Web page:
By Katy Savage
CLARENDON — The state is testing 20 private and public water wells near the Rutland airport after finding five wells were contaminated with cancer-causing chemicals.
“Our hope is that that this set of sampling will finally define the degree and extent of impact of the water supplies,” said Matt Moran, an environmental program manager for the Department of Environmental Conservation.
It’s unclear what is causing the contamination. The state has sampled 35 bedrock wells and one spring in and around the airport. Studies found perfluorooctanesulfonic acid (PFAS) in 17 of those water supplies. Five samples exceeded the Vermont Department of Health Drinking Health Advisory.
PFAS, manmade chemicals found in products like food packaging, can effect the immune system, cause thyroid disruptions, cause tumors as well as increased cholesterol, according to the Environmental Protection Agency.
All 10 or so businesses in the Rutland State Airport Industrial Park are on bottled water as the state is in the midst of designing a new treatment system, which is expected to cost around $200,000.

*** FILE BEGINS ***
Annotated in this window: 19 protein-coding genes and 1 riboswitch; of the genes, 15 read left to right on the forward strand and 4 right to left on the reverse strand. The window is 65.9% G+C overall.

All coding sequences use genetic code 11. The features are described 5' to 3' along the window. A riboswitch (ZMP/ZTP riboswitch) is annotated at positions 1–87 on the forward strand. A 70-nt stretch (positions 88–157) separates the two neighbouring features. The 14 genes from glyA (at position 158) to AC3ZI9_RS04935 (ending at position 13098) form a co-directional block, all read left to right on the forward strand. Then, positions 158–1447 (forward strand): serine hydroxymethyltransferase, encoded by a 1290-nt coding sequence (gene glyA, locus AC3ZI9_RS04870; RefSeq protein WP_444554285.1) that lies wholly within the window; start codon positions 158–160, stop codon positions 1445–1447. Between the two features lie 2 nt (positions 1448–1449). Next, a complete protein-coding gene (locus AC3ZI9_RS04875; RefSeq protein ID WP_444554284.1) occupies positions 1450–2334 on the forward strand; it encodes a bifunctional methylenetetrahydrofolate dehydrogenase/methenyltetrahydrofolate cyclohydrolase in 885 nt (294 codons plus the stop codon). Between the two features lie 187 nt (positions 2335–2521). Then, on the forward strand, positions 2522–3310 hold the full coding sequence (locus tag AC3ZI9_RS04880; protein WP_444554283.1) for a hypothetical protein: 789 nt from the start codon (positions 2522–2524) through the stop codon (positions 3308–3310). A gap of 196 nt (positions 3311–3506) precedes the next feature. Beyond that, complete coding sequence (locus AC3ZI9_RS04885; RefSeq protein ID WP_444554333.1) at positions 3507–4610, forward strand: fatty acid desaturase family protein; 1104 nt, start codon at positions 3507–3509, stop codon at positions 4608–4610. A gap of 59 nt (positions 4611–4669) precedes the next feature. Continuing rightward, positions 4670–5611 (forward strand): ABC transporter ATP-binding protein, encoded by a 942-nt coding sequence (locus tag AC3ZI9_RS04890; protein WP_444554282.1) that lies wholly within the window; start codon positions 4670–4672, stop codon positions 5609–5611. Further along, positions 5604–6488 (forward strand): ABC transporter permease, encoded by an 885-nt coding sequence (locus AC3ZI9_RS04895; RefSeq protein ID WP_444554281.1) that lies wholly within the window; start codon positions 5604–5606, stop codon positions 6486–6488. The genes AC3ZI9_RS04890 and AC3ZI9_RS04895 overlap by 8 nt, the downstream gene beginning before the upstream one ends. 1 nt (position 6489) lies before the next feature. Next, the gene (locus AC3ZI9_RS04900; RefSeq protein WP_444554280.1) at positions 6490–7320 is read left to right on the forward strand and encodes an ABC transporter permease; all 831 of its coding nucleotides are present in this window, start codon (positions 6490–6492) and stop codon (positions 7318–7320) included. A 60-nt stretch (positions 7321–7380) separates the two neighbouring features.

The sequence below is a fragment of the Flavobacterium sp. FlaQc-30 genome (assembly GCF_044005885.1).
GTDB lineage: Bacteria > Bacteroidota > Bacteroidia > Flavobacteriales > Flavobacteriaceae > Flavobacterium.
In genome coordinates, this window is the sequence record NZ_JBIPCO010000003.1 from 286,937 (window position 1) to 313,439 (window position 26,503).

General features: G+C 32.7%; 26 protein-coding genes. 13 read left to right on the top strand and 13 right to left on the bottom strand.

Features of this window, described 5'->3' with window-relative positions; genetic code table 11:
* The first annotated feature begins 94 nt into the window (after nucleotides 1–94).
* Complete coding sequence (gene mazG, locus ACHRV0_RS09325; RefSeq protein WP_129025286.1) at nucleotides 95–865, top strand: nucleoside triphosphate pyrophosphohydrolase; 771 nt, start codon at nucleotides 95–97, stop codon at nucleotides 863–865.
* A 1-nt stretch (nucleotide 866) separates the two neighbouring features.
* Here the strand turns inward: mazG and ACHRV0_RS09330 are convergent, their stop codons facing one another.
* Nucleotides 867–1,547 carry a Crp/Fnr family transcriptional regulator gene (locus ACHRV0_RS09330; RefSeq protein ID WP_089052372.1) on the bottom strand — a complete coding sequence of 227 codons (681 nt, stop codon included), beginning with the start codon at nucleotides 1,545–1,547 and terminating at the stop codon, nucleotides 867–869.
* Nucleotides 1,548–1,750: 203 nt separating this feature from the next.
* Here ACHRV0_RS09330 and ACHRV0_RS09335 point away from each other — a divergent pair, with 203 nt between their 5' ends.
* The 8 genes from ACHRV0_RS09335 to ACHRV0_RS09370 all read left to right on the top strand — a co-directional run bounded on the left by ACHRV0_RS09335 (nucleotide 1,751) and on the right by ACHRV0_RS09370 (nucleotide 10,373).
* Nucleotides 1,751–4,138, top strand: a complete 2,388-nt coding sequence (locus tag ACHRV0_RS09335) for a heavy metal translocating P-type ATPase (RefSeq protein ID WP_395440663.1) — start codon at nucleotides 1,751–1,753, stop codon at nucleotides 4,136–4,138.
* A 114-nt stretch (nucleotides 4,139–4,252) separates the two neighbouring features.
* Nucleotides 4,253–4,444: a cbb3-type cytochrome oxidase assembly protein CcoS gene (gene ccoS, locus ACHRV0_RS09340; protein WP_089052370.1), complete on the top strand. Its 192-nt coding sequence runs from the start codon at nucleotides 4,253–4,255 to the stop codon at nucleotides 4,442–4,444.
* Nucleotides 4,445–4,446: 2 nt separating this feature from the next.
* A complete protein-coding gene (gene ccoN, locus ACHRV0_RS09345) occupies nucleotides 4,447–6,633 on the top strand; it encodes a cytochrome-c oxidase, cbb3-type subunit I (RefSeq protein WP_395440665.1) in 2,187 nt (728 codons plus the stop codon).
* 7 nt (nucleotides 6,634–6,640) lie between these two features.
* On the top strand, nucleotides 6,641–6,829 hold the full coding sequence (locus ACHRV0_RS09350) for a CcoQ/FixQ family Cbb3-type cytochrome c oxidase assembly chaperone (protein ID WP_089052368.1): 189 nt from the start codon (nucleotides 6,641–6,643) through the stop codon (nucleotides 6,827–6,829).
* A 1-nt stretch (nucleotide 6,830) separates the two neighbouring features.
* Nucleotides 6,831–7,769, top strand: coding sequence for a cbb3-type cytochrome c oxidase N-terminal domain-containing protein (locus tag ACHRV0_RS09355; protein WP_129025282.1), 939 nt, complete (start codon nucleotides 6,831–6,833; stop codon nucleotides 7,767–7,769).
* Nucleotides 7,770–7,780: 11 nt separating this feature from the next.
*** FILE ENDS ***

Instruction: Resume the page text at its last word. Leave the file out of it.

“We hope to start getting that system in place,” said Moran.
The Department of Environmental Conservation began testing water supplies in March after new mandates were issued this past winter following national reports that aqueous film-forming foams, used to extinguish fires and gasoline such as jet fuel, could be a source of chemical pollutants.
The foam is required to be available at certain airports. It’s available at both the Rutland State Airport and Burlington International Airport.
“That’s when we realized this one in Clarendon is a concern,” Moran said.
Moran isn’t sure how long the contamination has been in the drinking water.
“We do know foam has been used for at least a couple of decades there,” he said.
Three rounds of testing have been conducted in that area so far. An environmental study to better understand the pollutants is scheduled to begin June 25.
The state is receiving phone calls from people in that area, requesting that their water be sampled.
“As we’ve been getting further out from the airport the (pollutant) levels have been decreasing,” Moran said. “What’s foremost in my mind is understanding what the extent of contamination is in people’s water supplies.”